Tech Tax To Boost Global Competition
Philip Hammond risked making himself the most unpopular man in Silicon Valley this week by declaring that technology companies will be forced to pay an additional tax on UK sales.
From 2020, a 2% tax will be charged on revenues of more than £500m a year globally by search engines, social networks and online marketplaces as the Chancellor’s Autumn Budget moved to clamp down on money made in the UK that isn’t fully taxed here.
For too long, tech giants and their accountants have manipulated balance sheets to reflect profits in the most tax-advantageous way. This practice is perfectly legal, although morally questionable, and it has deprived global governments of billions of pounds of tax revenue, notably in the UK where these companies run some of their most profitable entities, as Facebook proved in 2017 when paying £2.58 million in tax on £58m profit, or Google did when it paid just £49 million of tax on revenues of £5.7 billion.
It is necessary
It would be easy for technology companies to see this new regulation as a form of punishment. But, it’s likely that over the long run this measure will turn out to be good for the health of the industry.
As Bloomberg neatly sums up, the tech tax “is both pointless and essential”. Only about £400m will be raised from this measure, but it could be the start of a period of progressive action by global regulators who have watched as technology companies have ballooned to near uncontrollable levels of profit and power.
Despite the size of the beasts he hunts, the Chancellor’s isn’t out to raise funds. He wants to change the world. Only bold action will spur governments around the world into collective action so that they can figure out how to deal with a collection of firms who are in danger of growing too big to regulate.
It isn’t stifling
Those who claim that the tech tax will stifle innovation and progress are wrong on two counts.
First, the tax only targets very large firms who generate very large profits. These companies can afford the tax bill and they are not going to be prevented from innovating by the threat of having to pay a slightly higher, fairer share of tax. The majority of the market will go untouched.
Second, one of the biggest impediments to small company growth is a feeling that, “Amazon or Google or Facebook could do this/build this/solve this 10X faster. So why should we bother?”
The tech giants of today were upstarts in the noughties, but they’ve quickly turned into the kind of anti-competitive monopolies that Roosevelt had to reign in at the turn of the last century. This environment is dangerous and it is why it’s so important that the tech tax – and the international collaboration that hopefully will follow – promotes competition across the industry once again.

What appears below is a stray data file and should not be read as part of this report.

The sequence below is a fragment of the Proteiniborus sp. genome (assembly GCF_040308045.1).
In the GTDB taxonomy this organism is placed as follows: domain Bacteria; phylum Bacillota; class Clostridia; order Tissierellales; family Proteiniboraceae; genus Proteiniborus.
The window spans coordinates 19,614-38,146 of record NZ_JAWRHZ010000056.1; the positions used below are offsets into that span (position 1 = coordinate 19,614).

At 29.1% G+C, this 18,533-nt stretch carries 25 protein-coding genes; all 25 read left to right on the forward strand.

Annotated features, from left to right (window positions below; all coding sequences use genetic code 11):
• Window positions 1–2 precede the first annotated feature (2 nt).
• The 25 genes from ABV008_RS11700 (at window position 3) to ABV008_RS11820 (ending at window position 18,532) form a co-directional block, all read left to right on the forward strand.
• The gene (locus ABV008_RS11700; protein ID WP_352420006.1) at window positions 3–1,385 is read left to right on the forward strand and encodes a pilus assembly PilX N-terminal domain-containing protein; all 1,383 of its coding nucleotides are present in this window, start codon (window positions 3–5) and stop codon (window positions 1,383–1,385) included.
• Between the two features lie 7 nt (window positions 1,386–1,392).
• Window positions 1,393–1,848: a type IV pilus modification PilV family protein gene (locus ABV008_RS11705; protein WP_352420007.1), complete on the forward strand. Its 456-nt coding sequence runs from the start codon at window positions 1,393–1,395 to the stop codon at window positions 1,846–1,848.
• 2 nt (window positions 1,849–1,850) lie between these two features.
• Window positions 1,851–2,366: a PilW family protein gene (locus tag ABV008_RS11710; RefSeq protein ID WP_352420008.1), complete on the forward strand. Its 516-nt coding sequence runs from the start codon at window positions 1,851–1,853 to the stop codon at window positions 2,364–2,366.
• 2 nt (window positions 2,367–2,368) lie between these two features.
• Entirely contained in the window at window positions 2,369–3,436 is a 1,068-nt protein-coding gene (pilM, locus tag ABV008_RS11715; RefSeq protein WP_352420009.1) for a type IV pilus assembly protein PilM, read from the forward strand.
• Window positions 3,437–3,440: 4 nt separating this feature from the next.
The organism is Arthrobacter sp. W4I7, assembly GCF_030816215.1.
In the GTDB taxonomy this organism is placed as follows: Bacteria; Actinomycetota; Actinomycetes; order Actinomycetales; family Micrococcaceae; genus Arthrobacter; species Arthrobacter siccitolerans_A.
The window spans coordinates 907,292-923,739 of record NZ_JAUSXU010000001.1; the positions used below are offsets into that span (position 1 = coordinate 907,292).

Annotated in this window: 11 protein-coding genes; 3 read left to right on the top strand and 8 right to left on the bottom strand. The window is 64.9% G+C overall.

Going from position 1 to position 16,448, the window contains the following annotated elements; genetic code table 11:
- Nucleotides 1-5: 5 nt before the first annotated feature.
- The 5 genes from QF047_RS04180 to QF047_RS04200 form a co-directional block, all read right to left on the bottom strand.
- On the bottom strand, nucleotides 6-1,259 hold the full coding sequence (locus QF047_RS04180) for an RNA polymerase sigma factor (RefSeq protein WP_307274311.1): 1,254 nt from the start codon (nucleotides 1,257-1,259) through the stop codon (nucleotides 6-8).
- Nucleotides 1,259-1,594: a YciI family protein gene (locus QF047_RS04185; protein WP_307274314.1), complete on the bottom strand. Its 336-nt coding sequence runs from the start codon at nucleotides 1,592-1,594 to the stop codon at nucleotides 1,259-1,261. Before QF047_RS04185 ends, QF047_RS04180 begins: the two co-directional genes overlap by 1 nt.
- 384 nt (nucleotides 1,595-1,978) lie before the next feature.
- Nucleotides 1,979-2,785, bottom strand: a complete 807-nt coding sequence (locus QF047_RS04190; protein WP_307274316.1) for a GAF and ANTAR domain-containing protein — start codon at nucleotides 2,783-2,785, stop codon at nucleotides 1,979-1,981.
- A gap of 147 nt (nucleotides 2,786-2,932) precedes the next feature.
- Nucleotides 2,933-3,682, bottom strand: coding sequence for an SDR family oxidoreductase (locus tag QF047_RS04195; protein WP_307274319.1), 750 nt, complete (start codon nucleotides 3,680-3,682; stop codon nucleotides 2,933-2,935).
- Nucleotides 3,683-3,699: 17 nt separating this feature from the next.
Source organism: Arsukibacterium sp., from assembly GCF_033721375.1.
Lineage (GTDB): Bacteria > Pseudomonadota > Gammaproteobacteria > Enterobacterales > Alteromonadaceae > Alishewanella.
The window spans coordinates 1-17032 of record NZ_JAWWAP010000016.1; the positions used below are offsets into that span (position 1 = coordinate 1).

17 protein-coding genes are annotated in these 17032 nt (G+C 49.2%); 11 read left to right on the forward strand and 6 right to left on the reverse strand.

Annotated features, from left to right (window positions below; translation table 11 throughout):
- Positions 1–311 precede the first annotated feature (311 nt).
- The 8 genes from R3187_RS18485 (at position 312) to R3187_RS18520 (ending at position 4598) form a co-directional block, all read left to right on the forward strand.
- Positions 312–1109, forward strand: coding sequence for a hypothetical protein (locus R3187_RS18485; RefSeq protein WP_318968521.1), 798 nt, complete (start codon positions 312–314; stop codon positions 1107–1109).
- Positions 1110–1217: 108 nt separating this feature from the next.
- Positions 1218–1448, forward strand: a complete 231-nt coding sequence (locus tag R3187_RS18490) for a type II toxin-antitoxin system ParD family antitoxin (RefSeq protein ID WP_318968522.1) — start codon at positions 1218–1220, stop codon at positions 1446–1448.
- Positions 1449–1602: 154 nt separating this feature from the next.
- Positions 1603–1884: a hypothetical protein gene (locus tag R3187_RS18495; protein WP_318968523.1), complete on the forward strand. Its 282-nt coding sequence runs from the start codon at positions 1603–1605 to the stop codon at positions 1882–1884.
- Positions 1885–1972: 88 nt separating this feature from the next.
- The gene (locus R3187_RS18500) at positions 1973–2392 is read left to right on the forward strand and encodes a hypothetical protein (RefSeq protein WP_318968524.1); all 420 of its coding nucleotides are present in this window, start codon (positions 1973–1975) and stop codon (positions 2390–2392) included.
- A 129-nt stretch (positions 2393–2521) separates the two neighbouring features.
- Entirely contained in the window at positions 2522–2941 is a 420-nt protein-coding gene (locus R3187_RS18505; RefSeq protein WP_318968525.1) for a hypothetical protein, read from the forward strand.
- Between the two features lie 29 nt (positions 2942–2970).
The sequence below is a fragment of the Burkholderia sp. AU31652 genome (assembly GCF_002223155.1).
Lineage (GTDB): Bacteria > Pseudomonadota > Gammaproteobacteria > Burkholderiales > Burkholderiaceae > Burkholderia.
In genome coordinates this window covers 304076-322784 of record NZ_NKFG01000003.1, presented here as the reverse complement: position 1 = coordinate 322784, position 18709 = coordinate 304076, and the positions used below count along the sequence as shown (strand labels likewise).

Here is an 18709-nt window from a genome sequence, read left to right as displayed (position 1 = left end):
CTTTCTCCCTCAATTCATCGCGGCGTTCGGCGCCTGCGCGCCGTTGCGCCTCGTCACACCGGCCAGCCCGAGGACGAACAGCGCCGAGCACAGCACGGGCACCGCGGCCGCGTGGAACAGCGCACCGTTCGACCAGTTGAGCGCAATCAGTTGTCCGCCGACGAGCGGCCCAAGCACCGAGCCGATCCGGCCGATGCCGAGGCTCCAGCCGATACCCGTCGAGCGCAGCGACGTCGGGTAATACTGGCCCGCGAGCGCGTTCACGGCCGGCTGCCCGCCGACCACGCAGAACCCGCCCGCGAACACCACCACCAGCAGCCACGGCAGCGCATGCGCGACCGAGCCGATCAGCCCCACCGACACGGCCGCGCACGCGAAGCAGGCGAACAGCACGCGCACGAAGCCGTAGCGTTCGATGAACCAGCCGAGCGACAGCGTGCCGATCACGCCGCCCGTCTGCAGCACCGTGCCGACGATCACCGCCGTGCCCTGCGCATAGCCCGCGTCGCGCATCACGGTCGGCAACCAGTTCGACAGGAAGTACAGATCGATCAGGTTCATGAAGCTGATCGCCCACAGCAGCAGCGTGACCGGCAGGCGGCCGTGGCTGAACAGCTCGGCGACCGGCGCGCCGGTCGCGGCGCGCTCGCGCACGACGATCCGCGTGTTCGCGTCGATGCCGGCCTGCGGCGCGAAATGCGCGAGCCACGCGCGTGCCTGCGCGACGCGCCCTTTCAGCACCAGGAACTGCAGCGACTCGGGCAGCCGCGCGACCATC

For all the “Do No Evil” fuzziness that Google set out with, it is without a doubt now a giant, profit-seeking entity that does all it can to protect itself and the interests of its shareholders. It’s famous for lobbying for its own well-being, even if it’s done at the expense of the global economy or its previously held principles. Google is not alone, but these practises are bad for competition, especially when done by a collection of companies of this size and power.
Global approach required
Hammond’s tech tax is bold and he should be congratulated on being one of the first to make a move in this space. He also inserted the caveat that prior to the tech tax’s rollout in 2020, if a global agreement had been reached in conjunction with the OECD and other G20 members then the UK would park their version of the scheme.
In truth, the UK tech tax is pointless unless other global powers join. Europe must act as one, led by Macron and France, and hope to push the US and China into concerted action too. Of course, isolationist America will fight back as it will feel that a more level tax playing field means that taxes are going elsewhere instead of staying in the US. But other countries should fight back. We can all win.
For too long, consumers outside of the US have been giving up their data to be monetised, so it’s only right that there’s a readdressing of that balance so all our societies benefit. If that isn’t through a tax take, then it should be explored through a rebalancing of competitive values. Hammond’s tech tax is the first step towards this.